Melon, Farthest North Galia (Organic)

Cucumis melo. 65 days.

Our selection from the Farthest North Mix that has been in the making since we crossed Galia F1 into the mix over 9 years ago. Still a genepool mix that has been selected for small, round, green-fleshed melons. Our goal is to breed a small fruited super early, super sweet galia/passport/tropical type melon. The color and size are mostly stable so far, however the rind style and flavor profile is still variable. Some taste a lot like the galia-type and some still have a charentais-like flavor, which is also good. A modern landrace that can still be selected by all you seed savers to create many new varieties. This most recent selection included collaboration with chef Tiffany Norton of Party Downtown in Eugene, Oregon, as part of the Culinary Breeding Network. Here’s to open source genetics!

1 g ≈ 30 seeds
$3.90

In stock

4 g ≈ 120 seeds
$6.90

In stock

1 oz
$22.00

In stock

4 oz
$48.00

In stock

Geographical Origin

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Sow indoors in 2-4” pots with good potting soil mid-May through mid-June. Transplant into the garden with 2’ centers one week after sprouting. May also be direct sown when soil is warm. Melons are frost-sensitive and benefit from row cover. Protect from birds while sprouting and from insects when plants are young.

Save Seed

To save seed, scoop out seeds when you eat the fruit. Rinse off and dry seeds. For seed purity, isolate from other C. melo by ½ mile.

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5 out of 5 stars

2 reviews

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What others are saying

  1. One person found this helpful
    Bethany Dasko

    Fun, tasty little melons

    Bethany Dasko (verified owner)

    Where did you grow this variety? Washington

    I’ve literally never been successful growing melons ever before. I live in zone 5b and just have always struggled. I got these guys, started them about 3 weeks before I planted them out, which was in early June, and by mid August I was harvesting the most adorable apple-sized little melons. the plants are loaded with them.

    The description says they are small but – these are SMALL small. Like, my kid will eat several of them as a snack. I was expecting something maybe in the 2-3lb range. But they are tasty – not the MOST tasty I’ve ever had but I’m also a noob at melon growing so I’m not gonna blame these guys for that. Flesh is green and flavor is kinda like a cross between honeydew and cantaloupe.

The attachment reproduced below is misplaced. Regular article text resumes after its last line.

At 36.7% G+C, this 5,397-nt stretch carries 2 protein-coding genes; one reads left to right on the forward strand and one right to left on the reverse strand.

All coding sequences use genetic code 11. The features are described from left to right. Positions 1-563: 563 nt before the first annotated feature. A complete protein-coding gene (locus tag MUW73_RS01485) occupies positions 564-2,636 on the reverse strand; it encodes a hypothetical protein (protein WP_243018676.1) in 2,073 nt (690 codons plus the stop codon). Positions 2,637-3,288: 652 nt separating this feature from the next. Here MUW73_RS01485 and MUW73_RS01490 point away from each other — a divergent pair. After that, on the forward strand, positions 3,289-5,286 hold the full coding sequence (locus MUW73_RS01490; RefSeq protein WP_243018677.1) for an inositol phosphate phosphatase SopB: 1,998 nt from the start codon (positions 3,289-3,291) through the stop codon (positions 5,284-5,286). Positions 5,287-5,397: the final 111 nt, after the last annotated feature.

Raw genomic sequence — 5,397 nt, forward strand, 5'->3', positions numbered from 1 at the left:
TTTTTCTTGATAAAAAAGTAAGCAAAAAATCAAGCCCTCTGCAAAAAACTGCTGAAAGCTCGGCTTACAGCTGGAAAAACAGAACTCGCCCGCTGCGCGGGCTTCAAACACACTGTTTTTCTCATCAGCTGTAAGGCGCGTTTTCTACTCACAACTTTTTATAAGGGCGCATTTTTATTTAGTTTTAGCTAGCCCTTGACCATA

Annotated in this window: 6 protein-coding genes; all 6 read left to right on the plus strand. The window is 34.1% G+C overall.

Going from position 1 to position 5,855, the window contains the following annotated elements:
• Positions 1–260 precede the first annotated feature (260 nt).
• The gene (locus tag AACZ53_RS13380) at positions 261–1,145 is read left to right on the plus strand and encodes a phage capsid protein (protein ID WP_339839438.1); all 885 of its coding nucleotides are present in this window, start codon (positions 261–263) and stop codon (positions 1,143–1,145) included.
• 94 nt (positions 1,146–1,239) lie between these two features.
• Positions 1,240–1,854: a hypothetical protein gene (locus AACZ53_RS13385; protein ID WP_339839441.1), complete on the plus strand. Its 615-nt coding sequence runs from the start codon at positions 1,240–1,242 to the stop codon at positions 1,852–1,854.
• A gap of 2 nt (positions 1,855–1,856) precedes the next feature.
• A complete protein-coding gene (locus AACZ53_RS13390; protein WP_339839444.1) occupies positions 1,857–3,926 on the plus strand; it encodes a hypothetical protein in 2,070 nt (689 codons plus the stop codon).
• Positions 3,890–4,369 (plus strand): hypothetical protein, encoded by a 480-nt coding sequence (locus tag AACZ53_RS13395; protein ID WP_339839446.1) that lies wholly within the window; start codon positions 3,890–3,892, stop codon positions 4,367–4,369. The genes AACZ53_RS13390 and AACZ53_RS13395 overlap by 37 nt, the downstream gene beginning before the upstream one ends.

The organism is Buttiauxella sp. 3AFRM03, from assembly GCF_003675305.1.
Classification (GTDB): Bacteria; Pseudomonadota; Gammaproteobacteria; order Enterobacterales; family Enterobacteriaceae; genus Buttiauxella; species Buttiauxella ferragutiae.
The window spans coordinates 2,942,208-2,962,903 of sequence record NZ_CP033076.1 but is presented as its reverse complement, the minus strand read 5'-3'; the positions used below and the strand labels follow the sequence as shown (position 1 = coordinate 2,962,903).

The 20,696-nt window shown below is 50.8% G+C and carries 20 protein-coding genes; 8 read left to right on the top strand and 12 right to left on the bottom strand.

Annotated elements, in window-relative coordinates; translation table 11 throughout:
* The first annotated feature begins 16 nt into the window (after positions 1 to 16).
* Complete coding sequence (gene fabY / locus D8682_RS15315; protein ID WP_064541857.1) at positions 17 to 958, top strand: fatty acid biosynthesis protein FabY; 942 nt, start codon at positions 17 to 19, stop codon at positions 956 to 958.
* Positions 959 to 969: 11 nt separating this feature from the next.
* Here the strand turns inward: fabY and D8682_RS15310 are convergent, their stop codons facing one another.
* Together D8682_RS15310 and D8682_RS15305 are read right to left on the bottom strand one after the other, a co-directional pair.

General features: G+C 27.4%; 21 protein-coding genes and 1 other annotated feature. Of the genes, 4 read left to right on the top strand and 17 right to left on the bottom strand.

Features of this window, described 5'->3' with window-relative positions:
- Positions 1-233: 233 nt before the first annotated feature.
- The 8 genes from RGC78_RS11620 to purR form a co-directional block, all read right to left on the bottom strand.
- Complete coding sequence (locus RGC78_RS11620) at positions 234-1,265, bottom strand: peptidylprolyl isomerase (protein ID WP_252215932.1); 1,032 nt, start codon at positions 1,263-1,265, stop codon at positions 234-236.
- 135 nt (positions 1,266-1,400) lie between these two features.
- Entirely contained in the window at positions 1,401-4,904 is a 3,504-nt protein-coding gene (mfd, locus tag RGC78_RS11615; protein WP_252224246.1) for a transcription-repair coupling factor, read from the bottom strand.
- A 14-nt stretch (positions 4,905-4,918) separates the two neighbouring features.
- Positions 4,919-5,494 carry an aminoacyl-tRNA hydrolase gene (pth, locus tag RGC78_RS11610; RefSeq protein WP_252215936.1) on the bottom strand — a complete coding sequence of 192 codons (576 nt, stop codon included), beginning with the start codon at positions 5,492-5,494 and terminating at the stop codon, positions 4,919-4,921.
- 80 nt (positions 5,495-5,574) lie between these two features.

I love these things and will continue to grow them in the future. These would be super fun at a get-together, sliced into wedges, and like I said they are the size of an apple so they are a great snack size.

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  2. Diane Cowles

    Best little melons for my area

    Diane Cowles (verified owner)

    Where did you grow this variety? Washington

    I live in the western Washington rainforest and have been told we can’t grow melons here. These melons grew faster than the other melons that I was trying and starting ripening in August. Now September, they are ripening like crazy. The melon smells is excellent and perfumes the entire room of the house where it waits to be eaten, but the delicious taste is even better.

    I like how these melons tell you when they are ripe, unlike many other melons when you can’t tell if they are ripe or not. The Farthest North Galia grow as a green melon, then you can notice cantaloupe ribbing on them, next it turns yellow right away and it is ripe. You pick up the melon and the vine breaks away very easily leaving you with a tasty little melon in your hand. I will definitely grow this melon again and tell all my gardening friends that here is melon that can grow in the rain forest.

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